A Gendered Analysis Of Intrahousehold Resource Allocation And Benefit Sharing Along The Banana Value Chain In Meru County, Kenya
Kwamboka, Nyabaro Violet
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There has been low inclusiveness of gender dimension in the development of agricultural policies of Africa despite the fact that women play a crucial part in the African farming structure. Unequal access to agricultural resources such as land, labor and capital has driven women to less rewarding roles along the value chain while allowing men to take up the dominant management roles. This study sought to map the banana value chain with respect to resource allocation and benefit sharing. Additionally, the study identified the factors that influence gendered resource allocation in banana production while also looking at the factors determining the participation of women in benefit sharing. Findings of this study will play a key role in designing agricultural policies that are aimed at ensuring that the gender gap in African agriculture is less evident. It could also be used as a guide for development projects geared towards gender equity in agriculture as it will highlight areas where gender gaps exist between men and women. To achieve its stated objectives, the study used a fractional logit regression to identify the factors that influence gender resource allocation and the participation of women in benefit sharing. Systematic random sampling was used from banana production groups to select the respondents for the survey. A total of 160 respondents were interviewed. Descriptive statistics from the survey indicated that men were more concentrated at the production level of the value chain while women were active participants at the marketing stage. Female education was found to have a positive effect on land and capital allocation by the wife whereas gender of the household head negatively impacted on wife land allocation towards the banana enterprise. Other variables that positively or negatively influenced land and capital allocation were household assets, offfarm income the current value of livestock, household credit access, extension contact, group membership among others. Factors that were significant in influencing participation of women in vi income use were off-farm income, farm size and years of education of the wife. Given the importance and significance of livestock in the area, diversification of banana production into livestock keeping could increase intra-household equity in the sharing of land and capital assets in the study area. Education of the wife is a factor is linked to human capital, and it is therefore important for women empowerment. Further research should take a look at the inadequate participation of the youth in the banana value chain.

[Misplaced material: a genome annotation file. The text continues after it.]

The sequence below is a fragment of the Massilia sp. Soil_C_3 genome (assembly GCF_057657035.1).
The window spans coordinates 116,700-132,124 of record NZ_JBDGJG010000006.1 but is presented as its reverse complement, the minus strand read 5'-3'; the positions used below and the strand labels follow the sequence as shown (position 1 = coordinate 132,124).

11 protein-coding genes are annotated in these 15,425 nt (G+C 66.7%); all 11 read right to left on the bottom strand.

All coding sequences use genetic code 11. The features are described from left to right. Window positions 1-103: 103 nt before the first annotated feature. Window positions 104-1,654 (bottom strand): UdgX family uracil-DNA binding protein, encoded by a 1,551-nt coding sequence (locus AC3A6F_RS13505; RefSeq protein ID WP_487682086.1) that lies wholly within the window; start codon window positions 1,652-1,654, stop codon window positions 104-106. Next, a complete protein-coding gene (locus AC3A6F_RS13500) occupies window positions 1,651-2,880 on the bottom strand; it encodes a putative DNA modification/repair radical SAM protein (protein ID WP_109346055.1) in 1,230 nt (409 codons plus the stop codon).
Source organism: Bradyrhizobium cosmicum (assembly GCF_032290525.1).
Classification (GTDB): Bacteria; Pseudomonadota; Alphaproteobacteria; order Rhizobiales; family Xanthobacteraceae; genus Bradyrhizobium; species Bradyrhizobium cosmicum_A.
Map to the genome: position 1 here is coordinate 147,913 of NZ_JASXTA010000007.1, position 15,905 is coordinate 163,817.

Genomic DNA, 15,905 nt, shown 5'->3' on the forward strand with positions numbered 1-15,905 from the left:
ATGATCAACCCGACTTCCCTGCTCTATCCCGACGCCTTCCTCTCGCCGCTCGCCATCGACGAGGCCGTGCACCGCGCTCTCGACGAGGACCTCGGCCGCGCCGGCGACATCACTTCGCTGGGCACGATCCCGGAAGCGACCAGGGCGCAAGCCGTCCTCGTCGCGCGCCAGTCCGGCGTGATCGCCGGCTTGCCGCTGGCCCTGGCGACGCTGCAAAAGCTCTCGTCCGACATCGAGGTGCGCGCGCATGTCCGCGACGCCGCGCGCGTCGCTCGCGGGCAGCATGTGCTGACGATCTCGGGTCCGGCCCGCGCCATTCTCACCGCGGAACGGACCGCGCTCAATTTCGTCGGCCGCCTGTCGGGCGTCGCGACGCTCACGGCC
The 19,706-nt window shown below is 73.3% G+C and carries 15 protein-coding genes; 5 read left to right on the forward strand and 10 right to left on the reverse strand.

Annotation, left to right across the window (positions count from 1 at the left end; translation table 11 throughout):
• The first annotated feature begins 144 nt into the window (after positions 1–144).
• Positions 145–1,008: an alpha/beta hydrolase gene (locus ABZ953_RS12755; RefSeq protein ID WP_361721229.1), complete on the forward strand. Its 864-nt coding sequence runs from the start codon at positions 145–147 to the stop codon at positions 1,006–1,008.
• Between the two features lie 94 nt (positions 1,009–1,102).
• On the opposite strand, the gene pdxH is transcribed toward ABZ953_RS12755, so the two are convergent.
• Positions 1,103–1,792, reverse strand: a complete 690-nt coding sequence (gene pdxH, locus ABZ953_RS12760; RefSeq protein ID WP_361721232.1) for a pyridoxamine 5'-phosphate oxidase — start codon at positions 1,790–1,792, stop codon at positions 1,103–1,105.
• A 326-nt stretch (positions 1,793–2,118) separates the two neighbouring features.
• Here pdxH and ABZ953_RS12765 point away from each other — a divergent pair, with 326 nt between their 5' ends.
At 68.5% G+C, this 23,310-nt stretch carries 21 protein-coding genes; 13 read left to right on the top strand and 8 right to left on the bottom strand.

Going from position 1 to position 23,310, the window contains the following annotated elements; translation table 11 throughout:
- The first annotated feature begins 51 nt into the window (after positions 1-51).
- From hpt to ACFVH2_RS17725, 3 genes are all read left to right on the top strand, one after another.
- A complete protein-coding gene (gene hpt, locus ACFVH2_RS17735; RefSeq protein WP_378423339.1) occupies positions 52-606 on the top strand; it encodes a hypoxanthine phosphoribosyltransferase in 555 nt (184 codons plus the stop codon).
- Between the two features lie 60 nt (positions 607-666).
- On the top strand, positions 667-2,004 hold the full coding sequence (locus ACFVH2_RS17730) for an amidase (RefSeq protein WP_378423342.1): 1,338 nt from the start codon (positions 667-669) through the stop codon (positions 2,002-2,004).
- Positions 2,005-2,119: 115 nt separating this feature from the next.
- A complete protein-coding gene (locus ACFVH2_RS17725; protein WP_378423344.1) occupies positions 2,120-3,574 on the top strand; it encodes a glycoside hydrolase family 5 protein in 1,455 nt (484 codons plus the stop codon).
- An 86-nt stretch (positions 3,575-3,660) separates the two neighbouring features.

University of Nairobi